The interpenetration of opposites
What compels entities to be in a constant state of motion are their internal contradictions, or the forces generated by the unity of opposites. The most central or essential contradiction within capitalism is between labor and capital.
Labor and capital are opposites because they have contradictory drives. For example, historically, labor has spontaneously sought to decrease the rate of exploitation by collectively bargaining for higher wages, better conditions, benefits, and so on. When successful, these decrease profit margins. Capital, on the other hand, seeks to always increase the rate of exploitation. Labor and capital are therefore compelled by opposite and antagonistic drives. This antagonism can be managed and mediated by unions and state regulation, but it can only be overcome through the negation of the negation.
Labor and capital, as such, do not have an independent existence apart from each other. To be a worker is by definition to be exploited by capital, and to be a capitalist is by definition to exploit workers. The relationship between labor and capital is therefore internal and constitutes the totality. As a relation of exploitation, capital is a unity of contradictions. The dialectical development of this relationship over time is the movement of the balances of forces within capitalism.
A common mistake is to conceptualize the movement generated from antagonistically-related social classes as the interaction of separate forces external to each other. This leads to the false belief that the role of the working-class revolution today is to destroy capitalism and replace it with socialism. Socialism can only be created out of what already exists.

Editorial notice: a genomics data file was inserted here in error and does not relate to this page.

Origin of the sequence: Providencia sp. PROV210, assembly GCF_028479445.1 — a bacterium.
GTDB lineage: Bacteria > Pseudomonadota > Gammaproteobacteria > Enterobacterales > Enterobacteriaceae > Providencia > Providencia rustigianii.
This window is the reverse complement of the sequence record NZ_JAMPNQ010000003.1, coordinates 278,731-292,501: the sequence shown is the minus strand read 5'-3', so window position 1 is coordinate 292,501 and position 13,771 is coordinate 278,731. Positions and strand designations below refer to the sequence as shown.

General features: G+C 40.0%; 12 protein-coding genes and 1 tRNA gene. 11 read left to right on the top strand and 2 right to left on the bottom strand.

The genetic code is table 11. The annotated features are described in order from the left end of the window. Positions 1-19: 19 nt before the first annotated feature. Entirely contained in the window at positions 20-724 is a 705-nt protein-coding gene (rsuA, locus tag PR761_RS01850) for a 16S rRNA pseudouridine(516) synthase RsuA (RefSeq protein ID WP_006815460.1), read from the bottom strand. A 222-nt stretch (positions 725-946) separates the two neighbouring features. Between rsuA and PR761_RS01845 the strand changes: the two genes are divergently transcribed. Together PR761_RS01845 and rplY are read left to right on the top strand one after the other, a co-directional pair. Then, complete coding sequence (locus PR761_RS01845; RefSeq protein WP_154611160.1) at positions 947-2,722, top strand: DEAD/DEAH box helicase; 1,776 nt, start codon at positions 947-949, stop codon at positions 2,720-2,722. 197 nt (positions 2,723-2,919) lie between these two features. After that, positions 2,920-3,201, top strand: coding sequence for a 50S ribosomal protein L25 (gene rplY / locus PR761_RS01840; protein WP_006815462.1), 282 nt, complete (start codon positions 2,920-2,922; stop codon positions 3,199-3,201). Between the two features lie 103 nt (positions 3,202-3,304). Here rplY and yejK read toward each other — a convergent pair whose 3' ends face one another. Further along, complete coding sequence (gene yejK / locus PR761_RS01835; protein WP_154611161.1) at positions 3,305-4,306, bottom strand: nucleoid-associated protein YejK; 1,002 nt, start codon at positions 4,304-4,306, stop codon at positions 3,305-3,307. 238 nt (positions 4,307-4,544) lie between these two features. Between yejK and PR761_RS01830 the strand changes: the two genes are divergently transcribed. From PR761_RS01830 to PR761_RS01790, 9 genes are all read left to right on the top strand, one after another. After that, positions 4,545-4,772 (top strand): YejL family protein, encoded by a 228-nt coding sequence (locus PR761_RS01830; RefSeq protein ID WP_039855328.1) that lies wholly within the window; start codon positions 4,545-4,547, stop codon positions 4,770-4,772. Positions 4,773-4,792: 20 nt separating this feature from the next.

Marx and Engels believed that socialism would first emerge out of the most developed capitalist countries. This did not turn out to be true, as socialism emerged first in Russia, an underdeveloped, predominantly feudal-based country. Socialism, nevertheless, was ushered in by the producers and created out of an old society, not separate from it.
Quantity into quality
The tendency toward the transformation of quantity into quality offers deeper insight into the negation of the negation. So far, we have seen how the essential contradiction within capitalism is the labor/capital relationship, which is an example of the unity of opposites. We also saw the sublation of private property from one negated mode of production to the next. Investigating the interrelationship of these two issues will provide the basis for our example of the transformation of quantity into quality.
The inherently unequal relationship between labor and capital was established, in part, through the violence of expropriating peasants from their means of production. Without direct access to the means of production, former peasants were forced to sell their ability to work for a wage, thereby becoming part of the working class. Although beyond the scope of this short introduction, it’s crucial to note that the violence of slavery, colonialism, and settler colonialism were equally important in establishing capitalism.
The competition between capitalists drives technological development. Because the price of any given commodity tends to center around the average amount of time its production requires, devising new technologies that can reduce the number of labor hours it takes to produce whatever commodity is a tendency internal to capitalism.